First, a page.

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Wounded Warrior Project

Wounded Warrior Project

Chairman Benishek, Ranking Member Brownley, and Members of the Subcommittee:

Thank you for inviting Wounded Warrior Project (WWP) to provide views on pending health-related legislation. We welcome this opportunity to address two of the measures before you.

Long Term Care Veterans Choice Act

A draft bill under consideration is apparently intended to authorize VA to contract for room, board, and caregiver services in adult foster homes for veterans for whom VA would have an obligation to provide needed nursing home care.  The measure would also provide for a participating veteran to receive VA home health services.

Wounded Warrior Project welcomes the proposal to add medical foster home care to the continuum of long-term care options for wounded warriors.  Almost without exception, our work with wounded warriors and their families has underscored how important it is to enable the individual to live in the community and avoid institutionalization.  The comprehensive caregiver assistance program established in Public Law 111-163 has proven enormously helpful in realizing that goal for those who were seriously injured on or after 9/11 and need personal care services.  But we do encounter parents and other family members who worry about a time when they might no longer be able to sustain caregiving, as well as seriously injured warriors who have no family to provide care.  Given wide-ranging needs and preferences among those who cannot live independently,  there is merit to fostering new approaches. In sum, we applaud the effort to develop a statutory framework to enable VA to provide a community-based, home-like alternative to institutional care that includes needed home-health services.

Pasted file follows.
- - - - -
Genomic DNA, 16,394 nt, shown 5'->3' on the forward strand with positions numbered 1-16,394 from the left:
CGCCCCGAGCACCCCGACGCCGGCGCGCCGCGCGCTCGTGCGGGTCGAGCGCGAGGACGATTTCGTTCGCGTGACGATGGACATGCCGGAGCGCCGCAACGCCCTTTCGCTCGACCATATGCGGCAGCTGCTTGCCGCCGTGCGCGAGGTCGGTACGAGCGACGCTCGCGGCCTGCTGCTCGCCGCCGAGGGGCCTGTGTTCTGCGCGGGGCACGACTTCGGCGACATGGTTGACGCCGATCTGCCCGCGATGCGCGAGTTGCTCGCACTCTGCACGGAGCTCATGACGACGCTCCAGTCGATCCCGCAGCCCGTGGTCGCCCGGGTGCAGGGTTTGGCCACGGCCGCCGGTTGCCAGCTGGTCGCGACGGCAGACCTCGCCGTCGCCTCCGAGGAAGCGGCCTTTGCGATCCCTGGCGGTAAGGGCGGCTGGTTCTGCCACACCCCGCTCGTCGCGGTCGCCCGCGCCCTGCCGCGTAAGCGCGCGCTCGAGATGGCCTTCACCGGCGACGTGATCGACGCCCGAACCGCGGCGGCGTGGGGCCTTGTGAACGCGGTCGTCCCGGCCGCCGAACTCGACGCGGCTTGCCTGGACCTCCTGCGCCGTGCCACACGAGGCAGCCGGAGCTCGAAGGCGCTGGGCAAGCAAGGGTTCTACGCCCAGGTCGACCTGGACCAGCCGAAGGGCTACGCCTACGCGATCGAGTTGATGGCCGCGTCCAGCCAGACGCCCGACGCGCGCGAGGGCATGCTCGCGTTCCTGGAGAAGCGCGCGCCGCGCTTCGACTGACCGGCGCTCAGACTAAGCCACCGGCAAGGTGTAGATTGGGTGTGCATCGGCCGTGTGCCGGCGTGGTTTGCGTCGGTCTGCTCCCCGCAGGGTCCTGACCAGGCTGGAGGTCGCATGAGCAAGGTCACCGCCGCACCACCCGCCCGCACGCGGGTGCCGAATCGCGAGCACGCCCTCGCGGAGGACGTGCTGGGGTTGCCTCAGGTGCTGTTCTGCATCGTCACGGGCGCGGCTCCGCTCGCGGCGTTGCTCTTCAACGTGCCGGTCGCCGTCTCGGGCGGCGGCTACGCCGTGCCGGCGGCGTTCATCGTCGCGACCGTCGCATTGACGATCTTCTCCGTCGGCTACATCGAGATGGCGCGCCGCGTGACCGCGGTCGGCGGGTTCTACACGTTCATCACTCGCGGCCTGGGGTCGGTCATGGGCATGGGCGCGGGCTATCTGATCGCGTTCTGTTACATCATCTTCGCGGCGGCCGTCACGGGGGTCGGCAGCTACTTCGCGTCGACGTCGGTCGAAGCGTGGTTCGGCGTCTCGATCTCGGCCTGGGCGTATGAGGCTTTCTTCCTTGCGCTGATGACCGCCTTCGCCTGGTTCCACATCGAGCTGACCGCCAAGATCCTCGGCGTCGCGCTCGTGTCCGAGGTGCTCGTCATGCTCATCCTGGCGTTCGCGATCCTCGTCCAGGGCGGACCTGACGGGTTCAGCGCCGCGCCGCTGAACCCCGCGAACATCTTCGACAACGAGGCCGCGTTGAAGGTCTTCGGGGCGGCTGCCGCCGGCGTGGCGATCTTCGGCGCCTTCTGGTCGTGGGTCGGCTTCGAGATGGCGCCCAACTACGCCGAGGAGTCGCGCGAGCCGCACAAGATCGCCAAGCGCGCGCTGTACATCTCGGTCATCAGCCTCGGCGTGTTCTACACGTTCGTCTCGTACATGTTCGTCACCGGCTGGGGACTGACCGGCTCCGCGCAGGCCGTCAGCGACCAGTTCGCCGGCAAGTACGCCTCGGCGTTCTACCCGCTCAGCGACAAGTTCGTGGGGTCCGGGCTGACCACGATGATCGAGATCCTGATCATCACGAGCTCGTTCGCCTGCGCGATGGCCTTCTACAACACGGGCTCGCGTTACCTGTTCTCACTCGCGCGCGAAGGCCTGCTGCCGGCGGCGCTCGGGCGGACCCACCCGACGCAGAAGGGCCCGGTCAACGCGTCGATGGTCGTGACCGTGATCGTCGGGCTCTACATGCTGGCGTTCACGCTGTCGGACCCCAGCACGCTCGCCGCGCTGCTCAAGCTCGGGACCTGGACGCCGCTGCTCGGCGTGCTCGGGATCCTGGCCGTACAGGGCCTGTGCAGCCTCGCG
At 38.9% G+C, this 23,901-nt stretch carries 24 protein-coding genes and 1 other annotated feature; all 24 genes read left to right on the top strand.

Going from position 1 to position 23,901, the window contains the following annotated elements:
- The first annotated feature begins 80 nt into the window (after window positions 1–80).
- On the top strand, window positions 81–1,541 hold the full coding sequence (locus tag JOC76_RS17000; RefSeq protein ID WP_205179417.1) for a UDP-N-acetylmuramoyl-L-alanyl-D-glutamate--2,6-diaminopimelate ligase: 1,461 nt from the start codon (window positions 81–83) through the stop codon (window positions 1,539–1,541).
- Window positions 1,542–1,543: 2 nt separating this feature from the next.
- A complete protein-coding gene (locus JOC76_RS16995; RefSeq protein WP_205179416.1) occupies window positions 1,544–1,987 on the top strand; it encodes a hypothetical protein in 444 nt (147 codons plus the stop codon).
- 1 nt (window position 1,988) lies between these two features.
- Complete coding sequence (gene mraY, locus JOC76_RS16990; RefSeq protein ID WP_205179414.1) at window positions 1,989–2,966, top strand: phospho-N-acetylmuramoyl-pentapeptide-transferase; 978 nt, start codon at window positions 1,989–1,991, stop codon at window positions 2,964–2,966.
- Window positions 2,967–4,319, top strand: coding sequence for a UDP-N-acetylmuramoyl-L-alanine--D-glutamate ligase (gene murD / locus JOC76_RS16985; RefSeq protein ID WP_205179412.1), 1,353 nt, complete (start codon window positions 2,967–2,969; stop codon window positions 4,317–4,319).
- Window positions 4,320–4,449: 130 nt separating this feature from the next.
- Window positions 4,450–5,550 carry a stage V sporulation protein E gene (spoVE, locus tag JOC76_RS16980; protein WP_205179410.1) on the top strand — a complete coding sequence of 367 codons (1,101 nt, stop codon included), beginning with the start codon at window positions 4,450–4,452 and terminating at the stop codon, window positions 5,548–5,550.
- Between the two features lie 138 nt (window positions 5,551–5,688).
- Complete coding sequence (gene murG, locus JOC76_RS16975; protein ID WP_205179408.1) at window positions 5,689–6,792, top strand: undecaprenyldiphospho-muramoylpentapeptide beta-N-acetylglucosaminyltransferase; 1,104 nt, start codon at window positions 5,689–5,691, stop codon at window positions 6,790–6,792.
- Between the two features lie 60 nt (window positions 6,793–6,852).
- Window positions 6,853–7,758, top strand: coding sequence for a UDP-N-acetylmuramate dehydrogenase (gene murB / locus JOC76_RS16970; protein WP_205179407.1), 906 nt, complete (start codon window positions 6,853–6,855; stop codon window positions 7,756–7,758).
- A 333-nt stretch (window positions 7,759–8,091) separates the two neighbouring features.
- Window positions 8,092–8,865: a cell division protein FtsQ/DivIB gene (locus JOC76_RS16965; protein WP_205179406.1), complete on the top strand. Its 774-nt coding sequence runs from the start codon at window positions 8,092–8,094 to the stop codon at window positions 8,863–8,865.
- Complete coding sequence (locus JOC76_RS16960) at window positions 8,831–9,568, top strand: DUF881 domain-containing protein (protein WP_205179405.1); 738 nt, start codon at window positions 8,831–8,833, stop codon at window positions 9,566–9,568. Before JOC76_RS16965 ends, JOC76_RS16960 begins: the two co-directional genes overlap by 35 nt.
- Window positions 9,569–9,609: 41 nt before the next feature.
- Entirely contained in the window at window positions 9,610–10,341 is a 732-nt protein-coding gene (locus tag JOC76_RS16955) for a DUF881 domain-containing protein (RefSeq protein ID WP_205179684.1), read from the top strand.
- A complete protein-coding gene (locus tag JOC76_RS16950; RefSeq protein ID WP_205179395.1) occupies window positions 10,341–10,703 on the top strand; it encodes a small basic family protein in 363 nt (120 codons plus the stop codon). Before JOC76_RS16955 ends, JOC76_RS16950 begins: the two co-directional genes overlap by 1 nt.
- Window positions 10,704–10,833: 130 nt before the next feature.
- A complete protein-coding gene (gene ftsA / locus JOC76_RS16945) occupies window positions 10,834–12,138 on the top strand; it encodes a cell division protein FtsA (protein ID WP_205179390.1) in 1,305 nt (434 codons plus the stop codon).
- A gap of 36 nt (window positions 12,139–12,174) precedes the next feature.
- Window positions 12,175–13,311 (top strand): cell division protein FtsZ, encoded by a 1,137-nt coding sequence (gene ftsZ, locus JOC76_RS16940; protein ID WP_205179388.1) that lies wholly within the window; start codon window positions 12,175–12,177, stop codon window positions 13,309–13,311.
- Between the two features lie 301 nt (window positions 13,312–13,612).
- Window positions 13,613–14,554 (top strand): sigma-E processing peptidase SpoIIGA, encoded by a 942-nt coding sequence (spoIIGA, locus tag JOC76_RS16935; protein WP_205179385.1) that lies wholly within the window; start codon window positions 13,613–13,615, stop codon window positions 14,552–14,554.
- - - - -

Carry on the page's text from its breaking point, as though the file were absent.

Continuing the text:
The legislation would vest the Department with broad authority to set standards for these homes.  It is our understanding that adult medical foster homes are generally subject to state licensing requirements.  But the draft bill sets no express expectations of VA with regard to those standards, which in our view should not simply default to a state licensure requirement, given the very vulnerable individuals covered under the draft bill.   We do understand that VA has worked for some time with foster-home care providers under arrangements where the veteran has borne the costs of that care.  It seems likely that the number of veterans who might choose a foster home option would grow were such legislation enacted.   That scenario does raise questions as to how the program would operate, and what kind of oversight would be provided. What kind of training would caregivers receive?  What precautions would be taken to ensure placements were clinically and age appropriate for the veteran?  How would VA ensure that medical foster homes have appropriate oversight and that veterans and their families are satisfied with the services they receive there?  We would encourage the Subcommittee to press VA to address those questions early on and clearly define expectations regarding standards of care, as well as outline how they would evaluate a potential residence’s ability to provide for younger generations of veterans who have unique rehabilitative needs.